Although modernist economic theories and policies are now widely considered to be invalid in achieving poverty reduction and lessening inequalities, the understanding of change and the epistemological assumptions that underpin the modernist framework continue to inform policy and limit the understanding of information and communication approaches in development today.
This paper examines the role of intermediaries – the actors who are involved in processes of generating, interpreting, organising or communicating information, within the modernist framework. It challenges the modernist assumptions that knowledge is objective and communication is a linear process of transferring knowledge, finding instead that knowledge is socially constructed and linked to people’s values, beliefs, cultural practice and experience. Whose reality and what knowledge is regarded as legitimate are determined by epistemological, methodological and power hierarchies which combine and sideline alternative perspectives.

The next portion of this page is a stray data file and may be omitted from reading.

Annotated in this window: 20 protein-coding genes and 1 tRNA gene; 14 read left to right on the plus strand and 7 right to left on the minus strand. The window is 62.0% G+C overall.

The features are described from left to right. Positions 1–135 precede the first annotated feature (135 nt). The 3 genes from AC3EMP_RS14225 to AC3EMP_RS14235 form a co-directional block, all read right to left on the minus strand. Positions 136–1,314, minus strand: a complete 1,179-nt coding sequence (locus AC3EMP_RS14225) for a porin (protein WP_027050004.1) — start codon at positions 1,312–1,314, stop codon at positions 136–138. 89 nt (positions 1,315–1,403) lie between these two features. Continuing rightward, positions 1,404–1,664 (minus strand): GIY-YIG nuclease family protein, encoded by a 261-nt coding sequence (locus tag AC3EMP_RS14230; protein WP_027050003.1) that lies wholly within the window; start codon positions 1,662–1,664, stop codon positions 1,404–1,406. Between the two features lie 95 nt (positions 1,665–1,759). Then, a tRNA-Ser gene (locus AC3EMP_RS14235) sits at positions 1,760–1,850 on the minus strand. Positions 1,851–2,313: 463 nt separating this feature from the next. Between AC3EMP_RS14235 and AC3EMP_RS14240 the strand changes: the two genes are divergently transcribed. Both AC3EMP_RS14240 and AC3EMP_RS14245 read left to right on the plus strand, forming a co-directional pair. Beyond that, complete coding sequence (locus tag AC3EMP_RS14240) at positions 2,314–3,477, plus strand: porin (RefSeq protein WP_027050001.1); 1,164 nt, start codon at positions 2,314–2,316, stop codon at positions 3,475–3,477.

This analysis makes it possible to distinguish new functions for intermediaries beyond disseminating information. These include providing a platform for alternative perspectives, facilitating discussion, advocacy and assisting in processes of learning. Intermediaries are recognised as political actors in the communication process who are able to empower different individuals and groups by providing them with a space to voice their opinions or research and the opportunity to participate in decision-making processes.